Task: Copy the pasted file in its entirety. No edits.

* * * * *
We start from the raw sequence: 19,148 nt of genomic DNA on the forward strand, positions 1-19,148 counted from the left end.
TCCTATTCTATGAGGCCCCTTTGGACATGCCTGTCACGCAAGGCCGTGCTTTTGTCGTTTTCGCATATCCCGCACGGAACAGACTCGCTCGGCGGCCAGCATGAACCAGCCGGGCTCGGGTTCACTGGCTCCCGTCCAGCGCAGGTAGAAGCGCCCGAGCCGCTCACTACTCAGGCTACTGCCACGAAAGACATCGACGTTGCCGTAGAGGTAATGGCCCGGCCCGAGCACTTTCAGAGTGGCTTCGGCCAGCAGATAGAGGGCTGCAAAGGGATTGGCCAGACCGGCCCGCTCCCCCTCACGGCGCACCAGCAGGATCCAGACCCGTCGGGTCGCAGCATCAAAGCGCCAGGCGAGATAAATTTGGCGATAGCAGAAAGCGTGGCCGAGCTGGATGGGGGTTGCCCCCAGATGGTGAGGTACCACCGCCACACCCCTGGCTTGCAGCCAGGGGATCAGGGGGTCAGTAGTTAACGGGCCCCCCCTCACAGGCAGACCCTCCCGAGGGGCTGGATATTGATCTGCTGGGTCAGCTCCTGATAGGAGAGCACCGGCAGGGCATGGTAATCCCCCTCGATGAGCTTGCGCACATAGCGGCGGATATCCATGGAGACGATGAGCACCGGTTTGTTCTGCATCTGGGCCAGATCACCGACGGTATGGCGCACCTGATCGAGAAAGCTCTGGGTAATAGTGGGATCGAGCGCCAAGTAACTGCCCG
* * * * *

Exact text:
We start from the raw sequence: 19,148 nt of genomic DNA on the forward strand, positions 1-19,148 counted from the left end.
TCCTATTCTATGAGGCCCCTTTGGACATGCCTGTCACGCAAGGCCGTGCTTTTGTCGTTTTCGCATATCCCGCACGGAACAGACTCGCTCGGCGGCCAGCATGAACCAGCCGGGCTCGGGTTCACTGGCTCCCGTCCAGCGCAGGTAGAAGCGCCCGAGCCGCTCACTACTCAGGCTACTGCCACGAAAGACATCGACGTTGCCGTAGAGGTAATGGCCCGGCCCGAGCACTTTCAGAGTGGCTTCGGCCAGCAGATAGAGGGCTGCAAAGGGATTGGCCAGACCGGCCCGCTCCCCCTCACGGCGCACCAGCAGGATCCAGACCCGTCGGGTCGCAGCATCAAAGCGCCAGGCGAGATAAATTTGGCGATAGCAGAAAGCGTGGCCGAGCTGGATGGGGGTTGCCCCCAGATGGTGAGGTACCACCGCCACACCCCTGGCTTGCAGCCAGGGGATCAGGGGGTCAGTAGTTAACGGGCCCCCCCTCACAGGCAGACCCTCCCGAGGGGCTGGATATTGATCTGCTGGGTCAGCTCCTGATAGGAGAGCACCGGCAGGGCATGGTAATCCCCCTCGATGAGCTTGCGCACATAGCGGCGGATATCCATGGAGACGATGAGCACCGGTTTGTTCTGCATCTGGGCCAGATCACCGACGGTATGGCGCACCTGATCGAGAAAGCTCTGGGTAATAGTGGGATCGAGCGCCAAGTAACTGCCCG